As ugly as graffiti can be, it is still a message with more actual content than say the graffiti you hear from major news outlets. Much more, the artistic variety we have seen in this posting would cost thousands of dollars if you had it airbrushed on your SUV or Van. In fact it would be vandalism itself to paint such a thing over in one color! The "war against graffiti," although for the sake of beauty, is really a drive for uniformity. It can itself be even more ugly than the graffiti itself, especially when you really want to understand a culture. Graffiti from ancient eqypt suggests a more deep understanding as indicating a wider literacy than previously assumed. Mindless rap music and devil poo poo has taken the place of graffiti whereas it tends to have almost none of the relevance or content surfacing through graffiti as occasional poetic works of genius. Any writing anywhere can be a scratch pad, and provokes thought even when not so thoughful in its ugliness. Perhaps some of the best writing and books of the last century may have resulted from observations of graffiti as who knows where thought can arise? It is difficult to strike a balance here, but the certainty with which officialdom attaches to the trivial, indicates a serious matter of truth to it. Graffiti may be another internet to the deprived.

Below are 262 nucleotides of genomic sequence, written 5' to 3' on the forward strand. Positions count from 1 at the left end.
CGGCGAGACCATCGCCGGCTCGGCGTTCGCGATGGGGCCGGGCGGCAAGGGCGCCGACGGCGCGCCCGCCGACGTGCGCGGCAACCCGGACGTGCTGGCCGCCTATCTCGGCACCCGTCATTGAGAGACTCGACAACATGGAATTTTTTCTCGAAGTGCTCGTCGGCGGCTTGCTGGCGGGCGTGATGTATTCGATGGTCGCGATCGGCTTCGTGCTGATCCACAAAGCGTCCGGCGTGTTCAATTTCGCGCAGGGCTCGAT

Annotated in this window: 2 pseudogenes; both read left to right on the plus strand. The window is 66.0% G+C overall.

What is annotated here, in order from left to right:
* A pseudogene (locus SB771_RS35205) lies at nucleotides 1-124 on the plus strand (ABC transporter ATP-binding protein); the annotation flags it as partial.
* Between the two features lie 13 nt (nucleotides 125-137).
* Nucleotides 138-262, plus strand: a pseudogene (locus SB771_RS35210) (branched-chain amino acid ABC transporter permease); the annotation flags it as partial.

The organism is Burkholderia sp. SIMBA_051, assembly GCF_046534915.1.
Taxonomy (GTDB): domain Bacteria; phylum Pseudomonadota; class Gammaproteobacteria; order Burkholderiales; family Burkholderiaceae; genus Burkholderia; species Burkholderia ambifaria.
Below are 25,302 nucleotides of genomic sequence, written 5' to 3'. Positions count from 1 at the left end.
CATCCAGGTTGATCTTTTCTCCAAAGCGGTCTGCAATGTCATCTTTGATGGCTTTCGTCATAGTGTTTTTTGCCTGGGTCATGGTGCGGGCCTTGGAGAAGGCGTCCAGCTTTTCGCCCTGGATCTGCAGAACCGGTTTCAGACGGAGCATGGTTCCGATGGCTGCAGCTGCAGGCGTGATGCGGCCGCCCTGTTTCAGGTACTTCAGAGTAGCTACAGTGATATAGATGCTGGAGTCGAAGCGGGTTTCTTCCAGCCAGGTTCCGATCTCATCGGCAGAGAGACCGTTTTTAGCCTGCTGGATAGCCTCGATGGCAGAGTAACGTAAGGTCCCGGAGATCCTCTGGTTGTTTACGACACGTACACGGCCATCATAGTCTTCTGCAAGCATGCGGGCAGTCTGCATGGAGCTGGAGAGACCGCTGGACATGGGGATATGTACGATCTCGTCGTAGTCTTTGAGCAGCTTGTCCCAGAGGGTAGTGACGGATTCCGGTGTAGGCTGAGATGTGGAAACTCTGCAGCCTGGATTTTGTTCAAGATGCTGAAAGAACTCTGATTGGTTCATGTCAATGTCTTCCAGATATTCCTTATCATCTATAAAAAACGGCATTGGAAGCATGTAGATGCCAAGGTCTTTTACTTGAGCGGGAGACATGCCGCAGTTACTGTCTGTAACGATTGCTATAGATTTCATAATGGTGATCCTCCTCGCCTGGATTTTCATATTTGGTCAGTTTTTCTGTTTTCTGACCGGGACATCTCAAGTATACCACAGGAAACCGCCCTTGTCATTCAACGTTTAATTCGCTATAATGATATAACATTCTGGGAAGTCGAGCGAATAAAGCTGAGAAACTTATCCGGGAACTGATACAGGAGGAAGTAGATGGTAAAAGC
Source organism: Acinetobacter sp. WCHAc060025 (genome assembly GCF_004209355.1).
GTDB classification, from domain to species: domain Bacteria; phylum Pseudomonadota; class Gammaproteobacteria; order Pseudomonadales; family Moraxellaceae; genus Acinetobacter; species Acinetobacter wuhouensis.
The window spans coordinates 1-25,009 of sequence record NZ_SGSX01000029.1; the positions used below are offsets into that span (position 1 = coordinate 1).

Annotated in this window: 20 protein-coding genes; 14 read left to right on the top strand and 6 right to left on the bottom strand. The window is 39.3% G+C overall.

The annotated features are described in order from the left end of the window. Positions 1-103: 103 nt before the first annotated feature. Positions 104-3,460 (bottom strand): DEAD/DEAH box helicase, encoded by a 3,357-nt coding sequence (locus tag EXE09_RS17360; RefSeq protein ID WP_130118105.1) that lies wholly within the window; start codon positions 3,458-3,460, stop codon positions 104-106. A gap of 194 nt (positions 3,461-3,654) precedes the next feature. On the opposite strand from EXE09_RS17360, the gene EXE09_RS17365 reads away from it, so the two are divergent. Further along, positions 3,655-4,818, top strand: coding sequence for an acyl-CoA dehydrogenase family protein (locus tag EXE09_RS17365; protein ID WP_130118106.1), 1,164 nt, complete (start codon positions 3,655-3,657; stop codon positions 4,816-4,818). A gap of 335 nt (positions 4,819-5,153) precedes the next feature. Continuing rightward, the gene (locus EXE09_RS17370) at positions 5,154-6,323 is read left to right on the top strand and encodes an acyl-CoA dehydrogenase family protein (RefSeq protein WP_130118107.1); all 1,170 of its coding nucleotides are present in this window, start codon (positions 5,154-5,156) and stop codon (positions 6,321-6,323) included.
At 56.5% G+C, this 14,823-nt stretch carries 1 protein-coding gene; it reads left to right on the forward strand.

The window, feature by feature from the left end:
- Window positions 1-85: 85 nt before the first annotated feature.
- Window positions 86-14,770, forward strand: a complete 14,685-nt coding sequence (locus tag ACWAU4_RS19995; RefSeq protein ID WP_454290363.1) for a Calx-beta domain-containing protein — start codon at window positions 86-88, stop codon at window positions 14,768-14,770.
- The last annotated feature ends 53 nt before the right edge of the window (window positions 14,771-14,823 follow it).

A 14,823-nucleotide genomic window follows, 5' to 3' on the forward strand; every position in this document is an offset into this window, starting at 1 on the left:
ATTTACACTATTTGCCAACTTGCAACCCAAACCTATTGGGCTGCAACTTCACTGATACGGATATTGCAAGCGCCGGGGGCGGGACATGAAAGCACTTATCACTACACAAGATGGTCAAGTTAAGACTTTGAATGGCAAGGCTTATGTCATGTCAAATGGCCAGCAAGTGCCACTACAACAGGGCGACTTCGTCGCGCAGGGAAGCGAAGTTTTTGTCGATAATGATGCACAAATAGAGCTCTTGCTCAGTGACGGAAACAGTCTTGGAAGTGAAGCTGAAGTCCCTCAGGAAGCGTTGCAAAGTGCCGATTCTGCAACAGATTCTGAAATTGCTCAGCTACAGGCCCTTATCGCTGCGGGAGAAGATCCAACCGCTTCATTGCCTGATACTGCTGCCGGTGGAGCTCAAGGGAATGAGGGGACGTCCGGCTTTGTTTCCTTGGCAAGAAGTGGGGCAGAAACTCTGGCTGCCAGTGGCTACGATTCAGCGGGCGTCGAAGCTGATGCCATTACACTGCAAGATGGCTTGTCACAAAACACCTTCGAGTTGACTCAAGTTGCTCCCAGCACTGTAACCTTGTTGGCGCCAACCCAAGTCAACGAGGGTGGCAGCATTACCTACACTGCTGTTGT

[edit on 6-3-2005 by SkipShipman]



posted on Mar, 6 2005 @ 12:17 PM
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SkipShipman you are falling down Oops's hole of idealizing something that actually has no redeaming value whatsoever. Sure in the 60's and 70's it may have, but they were a generation trying to get their political messages out.

However now grafitti, or more precicely tagging, is nothing more than vandalism with paint. There is no more artistic or cultural merit than that of a dog marking his territory.

There is no message, except "I was here" "I am bored". "Please shoot me I''m an idiot," or "my gang of socially maladjusted adolescents are trying to gain an ego boost by pretending we own this piece of public space".



posted on Mar, 6 2005 @ 12:47 PM
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In some Dutch cities their are graffiti "allowed" zones, basically they invite all the kids from a neighbourhood to come to a workshop of some of those REALLY GOOD ARTISTS on some designated walls,

this way, give them a place to express themselves, by setting the artistic standard high and creating some competition, you create a genuine atmosphere of creativity and enthousiasm for improving your neighboorhood, and most of hem kids loose interest in doing ugly tags on metro-bus seats and other inappropiate places, wich they now consider below standard and was usually born out of boredom and projecting some form of discontent rather than astistic intentions....At least that is the idea, it all the depends if those neighbourhoodstewards are able to connect to the kids and get their parents involved...